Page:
By Bill Graham
One way to improve our outdoor communication craft is to make sure we’re reaching all the potential audience and bringing communicators from diverse cultures into OWAA.
Some gaps were obvious to me in June when I made a side trip from our conference hotel in Grand Rapids to buy a fishing license and shoot some photographs for the scavenger hunt.
Our conference attendance each year is lily white, Anglo-Saxon in racial makeup. A minority participant is a rare exception. I’m assuming our general membership roster looks the same.
This is not by design. It’s by happenstance of where hunting and fishing traditions are strongest. But it’s also the main culture that’s been portrayed in outdoor stories by newspapers, magazines, television and radio. Communicators in all those mediums, especially newspapers, have made direct efforts throughout the past 20 years to include minority outdoor folks in stories and broadcasts to better reflect the cultural makeup of their community. But it’s not done consistently, and I suspect this because most communicators travel in different cultural and social circles.
OWAA seeks to be inclusive. I have never seen any type of barrier. All people are treated well in my experience, and I’ve seen members at conferences going out of their way to make anyone and everyone welcome.
Still, we’re failing somewhere in our goal of mentoring the next generation of outdoor communicators. Despite minority participation in outdoor sports, we’re not recruiting young people from their ranks who are passionate about communicating the joys and beauty of nature, hunting, fishing and all the things we enjoy in the outdoors.
For example, the computers in the media room at the Grand Rapids conference were all in use on a Sunday when I got fired up about getting my fishing license. Plus, I needed some photos for the scavenger hunt. So I followed some directions from the front desk and made my way to a large chain store on a main street located between the city and suburbs.
The gentleman at the sporting goods counter was selling fishing licenses and tackle to a man and woman who had three children in tow. The salesman was black and an immigrant from Sudan, he later told me. His customers were Hispanic.
I bought my license and drove east to the river front park where Breakout Day was held later in the week. At the boat launch ramp, I looked upstream and saw the photo I needed for the scavenger hunt that illustrated the Grand River and Grand Rapids.
A man sat out on a rock jetty fishing with his son fishing beside him and skyscrapers looming in the distant background. The fishermen were black.
After I took the picture and walked back up the ramp, I encountered four teenage boys of Hispanic and Asian descent with fishing rods and tackle boxes in hand. They were going to fish for whatever they could catch, they told me.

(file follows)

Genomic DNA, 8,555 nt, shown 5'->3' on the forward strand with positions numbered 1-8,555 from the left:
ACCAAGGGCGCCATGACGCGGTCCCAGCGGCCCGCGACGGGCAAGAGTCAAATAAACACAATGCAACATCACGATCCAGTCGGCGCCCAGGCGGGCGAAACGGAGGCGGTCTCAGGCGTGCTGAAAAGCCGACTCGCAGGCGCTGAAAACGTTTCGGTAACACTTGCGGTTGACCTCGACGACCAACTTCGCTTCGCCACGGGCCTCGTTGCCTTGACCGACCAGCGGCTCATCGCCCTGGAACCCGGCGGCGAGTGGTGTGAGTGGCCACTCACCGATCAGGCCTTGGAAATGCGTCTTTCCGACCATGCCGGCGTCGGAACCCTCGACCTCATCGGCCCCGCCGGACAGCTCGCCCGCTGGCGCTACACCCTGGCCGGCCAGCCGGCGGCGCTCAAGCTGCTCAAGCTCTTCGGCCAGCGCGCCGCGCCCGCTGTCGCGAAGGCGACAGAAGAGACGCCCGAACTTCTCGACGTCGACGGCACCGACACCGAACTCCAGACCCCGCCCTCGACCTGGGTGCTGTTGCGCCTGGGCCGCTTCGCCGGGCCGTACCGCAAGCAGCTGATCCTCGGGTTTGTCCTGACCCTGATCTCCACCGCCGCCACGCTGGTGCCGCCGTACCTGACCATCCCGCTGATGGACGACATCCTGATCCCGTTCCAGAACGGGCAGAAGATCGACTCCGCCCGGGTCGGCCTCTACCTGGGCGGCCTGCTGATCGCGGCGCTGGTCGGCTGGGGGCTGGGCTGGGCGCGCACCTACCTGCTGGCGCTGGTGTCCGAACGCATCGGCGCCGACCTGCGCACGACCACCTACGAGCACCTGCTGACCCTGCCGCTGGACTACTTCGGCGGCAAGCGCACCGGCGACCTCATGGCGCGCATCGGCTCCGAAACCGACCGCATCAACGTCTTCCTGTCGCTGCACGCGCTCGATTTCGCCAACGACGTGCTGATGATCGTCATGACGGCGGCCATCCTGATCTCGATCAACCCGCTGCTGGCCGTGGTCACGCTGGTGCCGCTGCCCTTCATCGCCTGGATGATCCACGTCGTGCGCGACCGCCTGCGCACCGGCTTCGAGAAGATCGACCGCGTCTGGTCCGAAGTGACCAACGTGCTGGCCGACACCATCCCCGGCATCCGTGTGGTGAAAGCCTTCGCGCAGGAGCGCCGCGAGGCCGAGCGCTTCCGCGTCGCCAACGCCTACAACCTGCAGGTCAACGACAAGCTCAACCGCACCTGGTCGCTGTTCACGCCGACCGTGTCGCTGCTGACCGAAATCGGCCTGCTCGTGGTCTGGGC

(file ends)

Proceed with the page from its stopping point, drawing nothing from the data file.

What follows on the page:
Then one youth asked me about my camera and the photo I just shot. He owned a 35 mm film camera, he said, and he was using it to learn photography. So I talked to him a bit about what I was doing there, about photo composition and similar aspects. He soaked it all up eagerly.
The park was filled that Sunday afternoon with a great diversity of people. Old hippies picnicked and played some music on drums and a clarinet. A black family reunion was underway. Asian couples strolled on the path.
Then I went back to the hotel and our OWAA conference, where almost no people of color were participating.
I don’t have a magic solution to filling this vacuum in our ranks.
But there’s one thing we can do, and that’s keep an eye out for opportunities to do better. Are there things we can do to encourage and recruit more diversity? We’d probably need to do it one member at a time, whether it’s providing friendly encouragement to a kid at the fishing hole, passing out OWAA literature while speaking at schools, or looking for an opportunity to promote our organization when we bump into high school or college journalism teachers.
People in fields related to ours are working on diversity.
There’s great concern in the hunting and fishing industries about a falloff, or potential drop, in participant numbers. Thus there’s less of the license revenue that pays the bills for many state fish and wildlife agencies. There’s also less outdoor gear sold. Minority participation is needed.
Marketing experts for outdoor manufacturers have recognized that the minority population in the United States is growing and they’re looking for ways to increase sales to that segment.
Outdoor communicators are important. We played a major role in building the last century’s conservation movement and we’ll do the same for this century. We also generate enthusiasm for sports such as fishing and hunting, and we help build respect for outdoor ethics.
Perhaps most importantly, we cannot underestimate the role that outdoor sportsmen and sportswomen—plus their friends, relatives and neighbors—play in supporting progressive conservation by voting that way at the polls.
Outdoor communicators need outdoor sports to have a job. In order to have a secure future, those sports need broad support from all cultures.
Somehow OWAA, in our leadership role as the oldest, largest and most influential organization in our field, must find a way to mentor more diverse voices to celebrate and protect the outdoors. ◊
Bill Graham recently served on OWAA’s board of directors. Contact him at firstname.lastname@example.org.